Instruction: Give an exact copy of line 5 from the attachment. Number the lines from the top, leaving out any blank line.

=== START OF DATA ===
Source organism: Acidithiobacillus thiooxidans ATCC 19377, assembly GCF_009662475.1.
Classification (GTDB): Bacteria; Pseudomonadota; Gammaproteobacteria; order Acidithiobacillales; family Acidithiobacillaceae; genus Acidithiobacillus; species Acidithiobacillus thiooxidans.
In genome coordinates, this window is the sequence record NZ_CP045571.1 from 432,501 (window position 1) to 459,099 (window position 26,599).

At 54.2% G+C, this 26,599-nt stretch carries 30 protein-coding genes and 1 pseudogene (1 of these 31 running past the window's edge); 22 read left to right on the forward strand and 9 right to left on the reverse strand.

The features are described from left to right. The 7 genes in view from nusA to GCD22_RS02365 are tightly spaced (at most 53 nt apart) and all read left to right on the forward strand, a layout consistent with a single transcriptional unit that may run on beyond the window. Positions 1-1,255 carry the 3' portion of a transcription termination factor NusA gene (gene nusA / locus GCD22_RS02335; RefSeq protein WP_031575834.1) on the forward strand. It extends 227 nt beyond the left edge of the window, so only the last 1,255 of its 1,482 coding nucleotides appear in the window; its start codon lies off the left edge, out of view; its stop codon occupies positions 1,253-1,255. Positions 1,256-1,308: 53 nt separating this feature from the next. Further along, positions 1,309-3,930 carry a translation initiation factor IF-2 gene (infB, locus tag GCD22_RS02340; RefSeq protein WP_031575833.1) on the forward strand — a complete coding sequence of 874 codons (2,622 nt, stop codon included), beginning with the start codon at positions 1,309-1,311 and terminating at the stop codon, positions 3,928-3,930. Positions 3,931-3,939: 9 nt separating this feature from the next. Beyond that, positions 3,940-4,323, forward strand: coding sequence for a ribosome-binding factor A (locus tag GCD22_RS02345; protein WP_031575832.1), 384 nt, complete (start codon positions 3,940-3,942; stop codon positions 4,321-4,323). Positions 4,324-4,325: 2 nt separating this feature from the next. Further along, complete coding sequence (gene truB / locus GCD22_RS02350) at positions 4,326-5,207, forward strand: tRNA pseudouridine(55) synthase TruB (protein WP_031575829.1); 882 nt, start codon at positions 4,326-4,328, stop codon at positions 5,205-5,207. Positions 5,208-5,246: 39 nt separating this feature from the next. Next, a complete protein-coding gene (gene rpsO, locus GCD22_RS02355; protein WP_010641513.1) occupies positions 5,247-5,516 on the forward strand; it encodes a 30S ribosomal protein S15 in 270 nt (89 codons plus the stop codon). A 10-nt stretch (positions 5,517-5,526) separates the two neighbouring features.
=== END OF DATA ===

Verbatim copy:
The features are described from left to right. The 7 genes in view from nusA to GCD22_RS02365 are tightly spaced (at most 53 nt apart) and all read left to right on the forward strand, a layout consistent with a single transcriptional unit that may run on beyond the window. Positions 1-1,255 carry the 3' portion of a transcription termination factor NusA gene (gene nusA / locus GCD22_RS02335; RefSeq protein WP_031575834.1) on the forward strand. It extends 227 nt beyond the left edge of the window, so only the last 1,255 of its 1,482 coding nucleotides appear in the window; its start codon lies off the left edge, out of view; its stop codon occupies positions 1,253-1,255. Positions 1,256-1,308: 53 nt separating this feature from the next. Further along, positions 1,309-3,930 carry a translation initiation factor IF-2 gene (infB, locus tag GCD22_RS02340; RefSeq protein WP_031575833.1) on the forward strand — a complete coding sequence of 874 codons (2,622 nt, stop codon included), beginning with the start codon at positions 1,309-1,311 and terminating at the stop codon, positions 3,928-3,930. Positions 3,931-3,939: 9 nt separating this feature from the next. Beyond that, positions 3,940-4,323, forward strand: coding sequence for a ribosome-binding factor A (locus tag GCD22_RS02345; protein WP_031575832.1), 384 nt, complete (start codon positions 3,940-3,942; stop codon positions 4,321-4,323). Positions 4,324-4,325: 2 nt separating this feature from the next. Further along, complete coding sequence (gene truB / locus GCD22_RS02350) at positions 4,326-5,207, forward strand: tRNA pseudouridine(55) synthase TruB (protein WP_031575829.1); 882 nt, start codon at positions 4,326-4,328, stop codon at positions 5,205-5,207. Positions 5,208-5,246: 39 nt separating this feature from the next. Next, a complete protein-coding gene (gene rpsO, locus GCD22_RS02355; protein WP_010641513.1) occupies positions 5,247-5,516 on the forward strand; it encodes a 30S ribosomal protein S15 in 270 nt (89 codons plus the stop codon). A 10-nt stretch (positions 5,517-5,526) separates the two neighbouring features.